Title:
Rendering of Real World Objects and Interactions Into A Virtual Universe
Kind Code:
A1


Abstract:
Systems are disclosed herein that can capture image data reflecting real world objects and/or actions and convert this data into a format that, is usable in a virtual universe (VU). Thus, image data representing real world/actual objects and actions can be acquired, converted into virtual universe compatible data, sent to a VU server where the actions and objects can be associated with a virtual area or an avatar, and a recreation of the objects and actions can be displayed to a user in the VU. This allows a participant to customize activities and objects in the VU, and provide a unique “personality” for their avatar and their VU. Other embodiments are also disclosed.



Inventors:
Do, Lydia M. (Raleigh, NC, US)
Nesbitt, Pamela A. (Tampa, FL, US)
Seacat, Lisa A. (San Francisco, CA, US)
Application Number:
11/951889
Publication Date:
06/11/2009
Filing Date:
12/06/2007
Assignee:
INTERNATIONAL BUSINESS MACHINES CORPORATION (Armonk, NY, US)
Primary Class:
International Classes:
G06F3/048
View Patent Images:
Related US Applications:



Primary Examiner:
PHANTANA ANGKOOL, DAVID
Attorney, Agent or Firm:
IBM COPORATION (RTP);C/O SCHUBERT OSTERRIEDER & NICKELSON PLLC (6013 CANNON MOUNTAIN DRIVE, S14, AUSTIN, TX, 78749, US)
Claims:
What is claimed is:

1. A method comprising; configuring a sensor to receive input associated with at least one of an object or an interaction; acquiring data associated with the at least one of an object or an interaction; associating a participant with the acquired data; associating a virtual universe with the acquired data; and automatically converting, the acquired data to data that is usable to render a representation of the at least one of an object or an interaction in the virtual universe.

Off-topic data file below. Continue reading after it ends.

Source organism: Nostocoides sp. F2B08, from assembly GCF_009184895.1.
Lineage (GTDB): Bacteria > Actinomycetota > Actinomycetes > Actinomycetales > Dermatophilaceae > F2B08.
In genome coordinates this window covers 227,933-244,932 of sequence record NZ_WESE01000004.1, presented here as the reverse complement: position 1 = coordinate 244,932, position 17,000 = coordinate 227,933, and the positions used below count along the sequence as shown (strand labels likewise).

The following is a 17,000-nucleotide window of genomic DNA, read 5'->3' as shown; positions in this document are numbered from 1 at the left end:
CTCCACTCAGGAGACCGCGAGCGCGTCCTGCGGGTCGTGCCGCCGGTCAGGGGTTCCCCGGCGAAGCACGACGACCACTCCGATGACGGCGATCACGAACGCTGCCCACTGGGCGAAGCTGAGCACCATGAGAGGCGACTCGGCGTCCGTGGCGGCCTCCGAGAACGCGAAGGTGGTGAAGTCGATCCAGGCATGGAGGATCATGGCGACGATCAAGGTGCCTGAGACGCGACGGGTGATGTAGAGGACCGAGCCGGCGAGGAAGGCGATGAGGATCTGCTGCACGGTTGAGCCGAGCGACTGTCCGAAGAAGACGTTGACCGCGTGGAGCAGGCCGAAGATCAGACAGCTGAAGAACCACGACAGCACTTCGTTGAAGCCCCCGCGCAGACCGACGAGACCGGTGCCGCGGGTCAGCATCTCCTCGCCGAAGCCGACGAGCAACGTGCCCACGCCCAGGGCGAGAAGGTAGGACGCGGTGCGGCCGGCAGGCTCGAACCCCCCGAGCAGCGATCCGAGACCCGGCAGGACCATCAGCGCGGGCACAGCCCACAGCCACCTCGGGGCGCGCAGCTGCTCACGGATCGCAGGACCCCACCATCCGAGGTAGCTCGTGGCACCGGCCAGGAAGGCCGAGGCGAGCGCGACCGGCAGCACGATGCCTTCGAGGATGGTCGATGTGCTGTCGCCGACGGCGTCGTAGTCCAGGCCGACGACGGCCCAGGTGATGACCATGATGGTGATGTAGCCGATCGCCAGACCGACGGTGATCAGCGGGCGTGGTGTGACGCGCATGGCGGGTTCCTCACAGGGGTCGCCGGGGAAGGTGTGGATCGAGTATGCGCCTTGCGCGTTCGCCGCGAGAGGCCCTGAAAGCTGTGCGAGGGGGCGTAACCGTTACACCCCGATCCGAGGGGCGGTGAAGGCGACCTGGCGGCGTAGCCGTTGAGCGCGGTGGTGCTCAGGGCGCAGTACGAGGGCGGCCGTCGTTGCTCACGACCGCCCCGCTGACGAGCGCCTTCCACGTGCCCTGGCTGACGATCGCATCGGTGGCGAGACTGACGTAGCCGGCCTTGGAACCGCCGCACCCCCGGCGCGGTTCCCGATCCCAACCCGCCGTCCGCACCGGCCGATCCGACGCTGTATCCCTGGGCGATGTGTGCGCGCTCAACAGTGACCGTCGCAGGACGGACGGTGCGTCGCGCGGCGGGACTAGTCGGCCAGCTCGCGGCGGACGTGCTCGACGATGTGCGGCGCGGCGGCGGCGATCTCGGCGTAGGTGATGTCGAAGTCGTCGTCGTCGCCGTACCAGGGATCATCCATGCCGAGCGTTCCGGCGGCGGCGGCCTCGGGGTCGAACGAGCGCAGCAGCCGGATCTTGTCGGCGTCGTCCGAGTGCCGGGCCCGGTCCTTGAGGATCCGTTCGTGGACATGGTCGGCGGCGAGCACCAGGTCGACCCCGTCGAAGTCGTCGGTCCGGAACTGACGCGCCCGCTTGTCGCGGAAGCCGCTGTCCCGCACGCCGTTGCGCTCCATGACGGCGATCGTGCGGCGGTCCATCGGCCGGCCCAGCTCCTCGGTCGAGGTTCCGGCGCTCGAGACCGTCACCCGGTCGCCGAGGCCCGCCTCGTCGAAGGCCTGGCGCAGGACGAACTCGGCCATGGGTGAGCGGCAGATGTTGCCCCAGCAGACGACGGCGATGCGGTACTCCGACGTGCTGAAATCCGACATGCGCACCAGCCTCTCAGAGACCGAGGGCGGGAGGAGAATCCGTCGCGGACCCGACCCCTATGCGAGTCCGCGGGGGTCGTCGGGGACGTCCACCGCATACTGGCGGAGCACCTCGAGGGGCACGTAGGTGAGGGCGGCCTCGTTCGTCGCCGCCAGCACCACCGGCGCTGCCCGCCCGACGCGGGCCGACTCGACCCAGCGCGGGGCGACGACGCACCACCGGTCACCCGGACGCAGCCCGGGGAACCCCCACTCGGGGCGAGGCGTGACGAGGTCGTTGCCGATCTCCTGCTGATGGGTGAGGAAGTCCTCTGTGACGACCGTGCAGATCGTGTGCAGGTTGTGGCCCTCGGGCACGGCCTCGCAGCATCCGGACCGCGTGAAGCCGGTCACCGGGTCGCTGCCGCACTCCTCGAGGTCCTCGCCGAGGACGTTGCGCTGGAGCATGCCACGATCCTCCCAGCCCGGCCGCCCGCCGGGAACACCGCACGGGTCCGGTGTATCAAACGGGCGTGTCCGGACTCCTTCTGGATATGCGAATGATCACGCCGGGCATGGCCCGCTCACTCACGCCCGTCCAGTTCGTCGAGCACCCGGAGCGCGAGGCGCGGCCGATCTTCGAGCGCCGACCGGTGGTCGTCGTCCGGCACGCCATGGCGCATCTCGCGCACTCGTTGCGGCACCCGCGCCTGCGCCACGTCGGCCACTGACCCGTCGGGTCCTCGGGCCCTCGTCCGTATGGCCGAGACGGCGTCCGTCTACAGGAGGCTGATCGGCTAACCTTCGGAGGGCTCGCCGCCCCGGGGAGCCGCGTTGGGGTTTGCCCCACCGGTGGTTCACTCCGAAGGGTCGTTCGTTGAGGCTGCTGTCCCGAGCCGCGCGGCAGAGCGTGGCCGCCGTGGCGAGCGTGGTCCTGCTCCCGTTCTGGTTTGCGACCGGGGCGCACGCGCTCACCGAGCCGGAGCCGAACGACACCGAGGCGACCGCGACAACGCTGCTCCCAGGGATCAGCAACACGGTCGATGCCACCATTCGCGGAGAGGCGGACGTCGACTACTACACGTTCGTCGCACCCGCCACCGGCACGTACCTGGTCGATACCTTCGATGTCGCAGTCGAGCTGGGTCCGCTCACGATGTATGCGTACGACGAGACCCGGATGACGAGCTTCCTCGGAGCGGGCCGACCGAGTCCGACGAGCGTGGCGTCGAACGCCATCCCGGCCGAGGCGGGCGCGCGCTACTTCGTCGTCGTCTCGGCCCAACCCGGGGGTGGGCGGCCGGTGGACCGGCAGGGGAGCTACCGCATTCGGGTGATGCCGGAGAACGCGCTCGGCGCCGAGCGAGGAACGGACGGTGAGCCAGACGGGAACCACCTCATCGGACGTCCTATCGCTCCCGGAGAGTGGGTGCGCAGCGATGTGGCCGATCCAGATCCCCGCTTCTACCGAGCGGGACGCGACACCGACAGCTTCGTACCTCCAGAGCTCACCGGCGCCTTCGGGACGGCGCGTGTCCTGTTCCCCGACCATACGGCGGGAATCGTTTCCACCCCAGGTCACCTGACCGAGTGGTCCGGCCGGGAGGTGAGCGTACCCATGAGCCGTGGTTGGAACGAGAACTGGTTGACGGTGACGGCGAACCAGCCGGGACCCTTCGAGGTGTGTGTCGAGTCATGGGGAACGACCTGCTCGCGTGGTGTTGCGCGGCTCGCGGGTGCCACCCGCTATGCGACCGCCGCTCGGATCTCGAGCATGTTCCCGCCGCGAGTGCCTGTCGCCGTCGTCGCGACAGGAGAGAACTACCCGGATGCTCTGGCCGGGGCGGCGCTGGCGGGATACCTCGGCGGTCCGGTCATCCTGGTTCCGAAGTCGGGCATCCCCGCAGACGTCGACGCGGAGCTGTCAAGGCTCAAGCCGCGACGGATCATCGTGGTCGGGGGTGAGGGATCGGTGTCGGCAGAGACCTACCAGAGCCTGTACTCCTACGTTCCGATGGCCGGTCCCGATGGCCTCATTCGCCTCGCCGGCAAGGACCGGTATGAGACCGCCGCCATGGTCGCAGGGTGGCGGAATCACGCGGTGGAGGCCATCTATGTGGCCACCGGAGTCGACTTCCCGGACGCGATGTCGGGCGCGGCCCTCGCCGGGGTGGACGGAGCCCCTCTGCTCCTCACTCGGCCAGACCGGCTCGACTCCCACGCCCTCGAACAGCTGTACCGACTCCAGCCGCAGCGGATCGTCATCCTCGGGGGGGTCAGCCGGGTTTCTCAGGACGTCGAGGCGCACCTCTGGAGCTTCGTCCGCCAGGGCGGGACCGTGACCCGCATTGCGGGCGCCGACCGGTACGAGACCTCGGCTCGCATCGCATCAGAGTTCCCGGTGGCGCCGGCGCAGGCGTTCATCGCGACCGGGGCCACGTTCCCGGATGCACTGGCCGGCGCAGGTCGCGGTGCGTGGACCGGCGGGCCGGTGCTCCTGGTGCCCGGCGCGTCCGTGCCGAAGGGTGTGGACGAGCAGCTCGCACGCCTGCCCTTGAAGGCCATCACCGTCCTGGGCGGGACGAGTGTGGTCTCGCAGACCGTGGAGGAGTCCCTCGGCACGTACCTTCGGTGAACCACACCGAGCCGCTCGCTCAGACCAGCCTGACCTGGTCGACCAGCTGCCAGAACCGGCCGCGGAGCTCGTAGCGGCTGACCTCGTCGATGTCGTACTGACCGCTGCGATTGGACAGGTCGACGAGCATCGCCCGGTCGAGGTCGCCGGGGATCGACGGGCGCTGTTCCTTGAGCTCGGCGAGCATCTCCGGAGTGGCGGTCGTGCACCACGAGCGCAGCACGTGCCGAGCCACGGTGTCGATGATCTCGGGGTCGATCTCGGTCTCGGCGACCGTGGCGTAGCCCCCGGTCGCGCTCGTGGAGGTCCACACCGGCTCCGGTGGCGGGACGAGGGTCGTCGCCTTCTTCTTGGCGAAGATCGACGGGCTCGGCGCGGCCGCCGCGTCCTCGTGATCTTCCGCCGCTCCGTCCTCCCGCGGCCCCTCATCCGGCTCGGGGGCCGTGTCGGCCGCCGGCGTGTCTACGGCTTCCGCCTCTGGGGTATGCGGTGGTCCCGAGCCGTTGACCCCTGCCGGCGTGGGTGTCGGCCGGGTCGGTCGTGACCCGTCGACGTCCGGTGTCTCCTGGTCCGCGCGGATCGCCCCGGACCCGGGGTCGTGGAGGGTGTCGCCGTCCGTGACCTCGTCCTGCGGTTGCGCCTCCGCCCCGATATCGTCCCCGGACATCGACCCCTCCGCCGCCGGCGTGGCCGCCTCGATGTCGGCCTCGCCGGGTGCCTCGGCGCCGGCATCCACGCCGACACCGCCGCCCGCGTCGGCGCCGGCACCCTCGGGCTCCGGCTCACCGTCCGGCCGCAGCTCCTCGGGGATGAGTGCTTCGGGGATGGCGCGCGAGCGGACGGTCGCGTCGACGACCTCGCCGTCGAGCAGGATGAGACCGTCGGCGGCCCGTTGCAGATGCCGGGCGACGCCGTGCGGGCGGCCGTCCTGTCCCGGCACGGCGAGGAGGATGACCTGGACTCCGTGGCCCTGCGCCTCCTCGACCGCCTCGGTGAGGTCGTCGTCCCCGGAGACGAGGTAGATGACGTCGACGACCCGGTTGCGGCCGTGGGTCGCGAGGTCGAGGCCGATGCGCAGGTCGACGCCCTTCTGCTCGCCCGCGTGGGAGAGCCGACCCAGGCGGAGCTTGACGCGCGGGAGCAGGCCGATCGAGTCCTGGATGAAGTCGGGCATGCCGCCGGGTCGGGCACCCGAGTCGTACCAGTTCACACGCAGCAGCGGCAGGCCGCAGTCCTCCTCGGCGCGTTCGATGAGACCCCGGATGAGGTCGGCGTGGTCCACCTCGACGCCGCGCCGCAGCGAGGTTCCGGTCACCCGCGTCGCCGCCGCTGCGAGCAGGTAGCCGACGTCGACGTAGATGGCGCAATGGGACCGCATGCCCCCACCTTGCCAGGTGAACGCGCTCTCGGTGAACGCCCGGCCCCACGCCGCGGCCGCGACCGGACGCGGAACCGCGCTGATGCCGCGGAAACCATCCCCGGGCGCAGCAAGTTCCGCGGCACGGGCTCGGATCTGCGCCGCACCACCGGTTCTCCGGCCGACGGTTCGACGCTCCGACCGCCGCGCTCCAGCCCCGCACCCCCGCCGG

2. The method of claim 1, wherein configuring comprises configuring a multi-touch interactive system.

3. The method of claim 1, further comprising automatically rendering the converted data in a virtual environment.

4. The method of claim 1, further comprising assigning an identifier to the acquired data such that the virtual universe compatible data is associable with an avatar.

5. The method of claim 1, wherein the acquired data is one of metadata or pixel data.

6. The method of claim 1, further comprising simulating the at least one object as a possession of the avatar.

7. The method of claim 1, further comprising acquiring participant input regarding the placement of the at least one object in the virtual universe.

8. The method of claim 1, further transmitting, the virtual universe compatible data and simulating the at least one object or interaction in a virtual universe.

9. The method of claim 1, further comprising accepting a user input to classify the at least one object or interaction.

10. The method of claim 1, wherein receiving comprises receiving image data from an optical recording device.

11. A system comprising: an object-interaction acquisition module to acquire one of object image data or interaction image data; an identification module to identify a participant associated with the object image data and the interactions image data; an association module to associate the image data with the participant; and a data conversion module to translate the image data into virtual universe compatible format such that the object or interaction rendered in a virtual universe resemble the object or interaction in the real world.

12. The system of claim 11, further comprising a graphical user interface module to provide user selectable inputs and to facilitate receiving user input.